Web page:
“You go to your closet and you select out, oh, I don’t know, that lumpy blue sweater, for instance, because you’re trying to tell the world that you take yourself too seriously to care about what you put on your back. But what you don’t know is that that sweater is not just blue. It's not turquoise. It's not lapis. It's actually cerulean. You’re also blithely unaware of the fact that in 2002, Oscar de la Renta did a collection of cerulean gowns. And then I think it was Yves Saint Laurent, wasn’t it, who showed cerulean military jackets? And then cerulean quickly showed up in the collections of eight different designers. Then it filtered down through the department stores and then trickled on down into some tragic Casual Corner where you no doubt fished it out of some clearance bin. However, that blue represents millions of dollars and countless jobs, and it’s sort of comical how you think that you’ve made a choice that exempts you from the fashion industry when, in fact, you’re wearing the sweater that was selected for you by the people in this room.”
The film portrays this consumer pyramid from a place of admiration, legitimizing high fashion while failing to consider the human and environmental consequences of these systems.
Fashion Creates a Shocking Amount of Waste
In high school, long before I was a model, I worked in the backroom at a local T.J.Maxx in the Inland Empire, outside Los Angeles. The corporation's business model centers on purchasing surplus merchandise from manufacturers and department stores that overbuy, symbolically scrapping the excess production dispelled at the bottom of the consumer pyramid.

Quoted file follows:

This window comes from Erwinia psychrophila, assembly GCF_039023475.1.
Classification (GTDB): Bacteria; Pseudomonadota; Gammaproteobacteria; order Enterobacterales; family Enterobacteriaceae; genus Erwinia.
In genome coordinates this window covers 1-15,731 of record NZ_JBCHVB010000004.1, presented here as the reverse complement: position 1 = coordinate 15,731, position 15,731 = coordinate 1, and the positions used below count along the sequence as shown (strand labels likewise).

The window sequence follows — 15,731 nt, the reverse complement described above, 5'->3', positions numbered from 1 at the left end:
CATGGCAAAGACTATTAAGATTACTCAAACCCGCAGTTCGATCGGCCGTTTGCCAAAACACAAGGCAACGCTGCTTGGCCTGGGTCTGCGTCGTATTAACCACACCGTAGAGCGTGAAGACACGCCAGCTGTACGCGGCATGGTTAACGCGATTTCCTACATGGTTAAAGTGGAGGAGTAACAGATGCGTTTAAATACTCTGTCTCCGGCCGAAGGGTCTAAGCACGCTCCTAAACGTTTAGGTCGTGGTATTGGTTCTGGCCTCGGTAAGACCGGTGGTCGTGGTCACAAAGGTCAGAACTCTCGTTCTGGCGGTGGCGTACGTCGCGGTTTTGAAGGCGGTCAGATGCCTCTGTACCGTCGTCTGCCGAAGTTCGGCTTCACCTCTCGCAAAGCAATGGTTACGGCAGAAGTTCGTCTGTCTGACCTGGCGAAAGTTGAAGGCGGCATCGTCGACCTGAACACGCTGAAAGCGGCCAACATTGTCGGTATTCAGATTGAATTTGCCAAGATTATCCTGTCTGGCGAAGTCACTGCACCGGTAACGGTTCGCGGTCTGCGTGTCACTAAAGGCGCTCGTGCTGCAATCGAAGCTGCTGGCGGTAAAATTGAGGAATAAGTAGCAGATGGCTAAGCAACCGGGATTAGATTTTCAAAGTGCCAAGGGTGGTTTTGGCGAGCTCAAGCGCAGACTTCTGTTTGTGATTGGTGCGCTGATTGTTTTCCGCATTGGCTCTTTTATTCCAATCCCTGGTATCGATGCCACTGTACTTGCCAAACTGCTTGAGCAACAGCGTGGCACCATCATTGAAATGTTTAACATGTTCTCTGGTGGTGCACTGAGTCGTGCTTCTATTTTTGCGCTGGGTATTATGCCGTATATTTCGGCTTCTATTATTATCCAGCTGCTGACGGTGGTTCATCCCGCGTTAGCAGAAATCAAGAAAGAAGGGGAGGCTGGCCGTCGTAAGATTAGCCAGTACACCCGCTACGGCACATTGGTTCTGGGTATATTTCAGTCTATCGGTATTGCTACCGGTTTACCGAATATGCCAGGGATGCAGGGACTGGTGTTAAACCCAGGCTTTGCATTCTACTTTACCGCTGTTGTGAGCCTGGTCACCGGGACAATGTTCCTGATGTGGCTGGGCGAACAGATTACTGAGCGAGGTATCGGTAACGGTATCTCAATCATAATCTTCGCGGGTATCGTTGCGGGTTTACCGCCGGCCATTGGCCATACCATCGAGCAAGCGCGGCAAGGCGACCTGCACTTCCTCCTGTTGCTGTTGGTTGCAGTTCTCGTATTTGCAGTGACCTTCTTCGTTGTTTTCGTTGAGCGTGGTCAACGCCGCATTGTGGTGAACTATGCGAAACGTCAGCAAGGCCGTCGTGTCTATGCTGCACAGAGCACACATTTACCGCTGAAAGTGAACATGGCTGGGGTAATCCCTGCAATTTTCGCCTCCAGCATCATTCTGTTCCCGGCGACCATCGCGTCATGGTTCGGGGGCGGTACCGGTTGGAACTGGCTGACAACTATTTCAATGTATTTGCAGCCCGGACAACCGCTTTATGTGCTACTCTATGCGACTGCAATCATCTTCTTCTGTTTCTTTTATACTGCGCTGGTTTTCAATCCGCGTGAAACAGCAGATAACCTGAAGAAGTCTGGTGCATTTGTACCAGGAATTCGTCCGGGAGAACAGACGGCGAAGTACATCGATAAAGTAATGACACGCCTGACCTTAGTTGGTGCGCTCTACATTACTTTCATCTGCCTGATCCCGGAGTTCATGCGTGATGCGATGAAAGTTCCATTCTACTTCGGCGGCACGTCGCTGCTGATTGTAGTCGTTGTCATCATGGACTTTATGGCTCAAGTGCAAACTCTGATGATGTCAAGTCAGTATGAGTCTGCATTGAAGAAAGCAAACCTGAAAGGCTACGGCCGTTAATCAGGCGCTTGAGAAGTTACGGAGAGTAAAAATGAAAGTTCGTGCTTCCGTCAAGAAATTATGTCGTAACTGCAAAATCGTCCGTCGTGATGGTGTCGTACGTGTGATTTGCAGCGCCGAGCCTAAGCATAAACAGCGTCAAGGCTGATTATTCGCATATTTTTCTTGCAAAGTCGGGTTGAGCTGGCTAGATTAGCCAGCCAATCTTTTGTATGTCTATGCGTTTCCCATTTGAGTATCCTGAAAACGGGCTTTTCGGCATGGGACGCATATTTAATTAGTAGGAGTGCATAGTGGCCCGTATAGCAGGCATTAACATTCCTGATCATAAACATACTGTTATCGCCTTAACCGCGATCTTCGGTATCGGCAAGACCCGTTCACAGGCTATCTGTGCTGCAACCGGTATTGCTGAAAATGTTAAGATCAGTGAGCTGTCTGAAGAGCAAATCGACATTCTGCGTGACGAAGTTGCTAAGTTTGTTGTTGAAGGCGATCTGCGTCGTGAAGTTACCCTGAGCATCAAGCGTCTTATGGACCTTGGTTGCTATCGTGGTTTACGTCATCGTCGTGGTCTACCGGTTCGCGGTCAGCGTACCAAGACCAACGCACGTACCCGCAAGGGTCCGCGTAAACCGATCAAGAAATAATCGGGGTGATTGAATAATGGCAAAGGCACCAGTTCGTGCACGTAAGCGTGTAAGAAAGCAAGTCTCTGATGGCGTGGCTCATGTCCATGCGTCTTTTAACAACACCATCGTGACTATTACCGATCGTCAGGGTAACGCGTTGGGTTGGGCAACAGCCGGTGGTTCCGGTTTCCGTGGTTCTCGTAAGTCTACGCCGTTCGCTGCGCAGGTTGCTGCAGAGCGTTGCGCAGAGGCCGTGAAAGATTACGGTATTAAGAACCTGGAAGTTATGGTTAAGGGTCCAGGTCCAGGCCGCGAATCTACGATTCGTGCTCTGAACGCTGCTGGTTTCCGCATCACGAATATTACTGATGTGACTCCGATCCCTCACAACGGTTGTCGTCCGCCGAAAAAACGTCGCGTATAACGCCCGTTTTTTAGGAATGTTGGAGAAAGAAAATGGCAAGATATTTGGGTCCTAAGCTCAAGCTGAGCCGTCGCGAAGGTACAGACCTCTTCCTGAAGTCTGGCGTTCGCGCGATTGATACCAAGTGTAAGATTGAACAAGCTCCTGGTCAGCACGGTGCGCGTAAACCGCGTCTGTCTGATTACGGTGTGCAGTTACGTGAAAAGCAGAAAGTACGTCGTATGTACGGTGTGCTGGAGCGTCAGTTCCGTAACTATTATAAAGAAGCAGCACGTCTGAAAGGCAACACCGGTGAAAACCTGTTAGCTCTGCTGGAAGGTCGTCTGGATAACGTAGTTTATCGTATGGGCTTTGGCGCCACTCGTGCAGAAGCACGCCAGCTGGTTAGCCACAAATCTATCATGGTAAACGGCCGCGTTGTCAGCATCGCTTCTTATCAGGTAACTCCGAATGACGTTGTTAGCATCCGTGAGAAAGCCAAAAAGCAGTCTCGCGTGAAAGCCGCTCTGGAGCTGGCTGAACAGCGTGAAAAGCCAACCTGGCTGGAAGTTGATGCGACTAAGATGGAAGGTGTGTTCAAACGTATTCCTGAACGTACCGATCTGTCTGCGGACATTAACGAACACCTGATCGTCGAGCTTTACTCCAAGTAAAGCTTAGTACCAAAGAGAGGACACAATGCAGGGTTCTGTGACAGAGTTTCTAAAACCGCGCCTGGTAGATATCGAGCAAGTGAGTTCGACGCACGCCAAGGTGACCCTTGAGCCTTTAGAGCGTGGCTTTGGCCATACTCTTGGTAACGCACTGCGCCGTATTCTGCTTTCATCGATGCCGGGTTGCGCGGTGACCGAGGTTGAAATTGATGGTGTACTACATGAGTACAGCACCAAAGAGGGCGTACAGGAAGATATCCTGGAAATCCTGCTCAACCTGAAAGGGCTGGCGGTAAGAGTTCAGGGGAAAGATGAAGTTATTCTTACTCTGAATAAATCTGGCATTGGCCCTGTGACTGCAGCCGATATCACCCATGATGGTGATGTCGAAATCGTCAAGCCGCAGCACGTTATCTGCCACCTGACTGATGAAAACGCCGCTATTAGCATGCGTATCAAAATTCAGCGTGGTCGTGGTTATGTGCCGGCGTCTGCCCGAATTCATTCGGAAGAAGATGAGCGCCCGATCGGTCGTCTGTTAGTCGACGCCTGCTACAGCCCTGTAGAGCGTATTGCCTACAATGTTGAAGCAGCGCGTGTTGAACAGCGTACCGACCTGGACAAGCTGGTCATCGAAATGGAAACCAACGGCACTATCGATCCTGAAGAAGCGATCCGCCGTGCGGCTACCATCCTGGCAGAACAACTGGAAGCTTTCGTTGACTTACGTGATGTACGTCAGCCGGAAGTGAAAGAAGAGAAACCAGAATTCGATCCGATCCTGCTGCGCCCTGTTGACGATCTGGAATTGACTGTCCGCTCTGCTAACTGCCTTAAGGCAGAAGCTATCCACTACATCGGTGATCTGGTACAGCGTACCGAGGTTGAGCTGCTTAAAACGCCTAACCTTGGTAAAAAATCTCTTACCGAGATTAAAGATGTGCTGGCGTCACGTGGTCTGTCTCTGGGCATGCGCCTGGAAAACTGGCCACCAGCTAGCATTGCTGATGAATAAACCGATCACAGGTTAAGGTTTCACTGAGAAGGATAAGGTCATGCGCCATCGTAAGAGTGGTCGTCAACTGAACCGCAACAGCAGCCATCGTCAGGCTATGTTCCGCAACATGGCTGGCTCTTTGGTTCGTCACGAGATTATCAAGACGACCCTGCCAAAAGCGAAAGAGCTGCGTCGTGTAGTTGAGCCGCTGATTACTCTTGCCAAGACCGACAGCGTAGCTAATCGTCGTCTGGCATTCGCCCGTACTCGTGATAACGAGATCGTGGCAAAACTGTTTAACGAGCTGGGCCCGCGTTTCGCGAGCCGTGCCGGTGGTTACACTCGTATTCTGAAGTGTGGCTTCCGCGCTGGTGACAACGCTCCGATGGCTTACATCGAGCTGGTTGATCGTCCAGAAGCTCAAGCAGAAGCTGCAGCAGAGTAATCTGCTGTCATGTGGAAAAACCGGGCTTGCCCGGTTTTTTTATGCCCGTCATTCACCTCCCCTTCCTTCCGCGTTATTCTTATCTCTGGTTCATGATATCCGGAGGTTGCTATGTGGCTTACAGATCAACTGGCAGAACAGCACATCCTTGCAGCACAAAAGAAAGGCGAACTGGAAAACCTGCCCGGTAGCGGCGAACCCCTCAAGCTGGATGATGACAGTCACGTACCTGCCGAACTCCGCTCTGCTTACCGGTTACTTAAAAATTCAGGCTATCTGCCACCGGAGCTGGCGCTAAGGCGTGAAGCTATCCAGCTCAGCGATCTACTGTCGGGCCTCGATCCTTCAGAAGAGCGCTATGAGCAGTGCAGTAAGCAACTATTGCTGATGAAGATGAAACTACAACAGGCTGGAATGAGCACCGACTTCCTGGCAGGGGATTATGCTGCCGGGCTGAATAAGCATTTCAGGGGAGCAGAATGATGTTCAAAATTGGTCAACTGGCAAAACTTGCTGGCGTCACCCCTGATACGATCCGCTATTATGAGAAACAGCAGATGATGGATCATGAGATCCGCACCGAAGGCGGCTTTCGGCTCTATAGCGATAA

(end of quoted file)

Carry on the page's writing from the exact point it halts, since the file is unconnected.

For hours, I sorted shipment after shipment of “tragic Casual Corner.” Day in and day out, I unboxed a constant onslaught of fast fashion, pleather Michael Kors purses and marked-down accessories—all cheaply produced and packaged in extraneous styrofoam. At the end of my shift, my final task was to fill a compactor with all the trash. During my stint at T.J.Maxx, I was constantly shocked at the number of steel dumpsters we’d fill in a single day. I was too young to have the language to understand why this was unsettling, but I remember an intrinsic sense of wrongness at these massive altars of waste.
“Glamour” is validated by its illusory power to obscure the material labor that produced it. At the same time, it’s validated only by its contrast to those outside it—those who produce it. The vast majority of items I sorted were produced by sweatshop workers in China and Southeast Asia, mostly Sri Lanka and Bangladesh. Of the few items proudly advertised as “made in America,” there was a high likelihood they were created either with prison labor or by underpaid immigrant workers in downtown LA’s garment district.
Despite the worlds of distance between Marshalls and Marni, high fashion and fast fashion are inexorably connected. I’ve been on both sides and I still find myself vulnerable to the delusion of glamour. Regardless of my origins, political ideations and lived experience, I walk when the director, sporting the extensive headpiece, mouths “go.”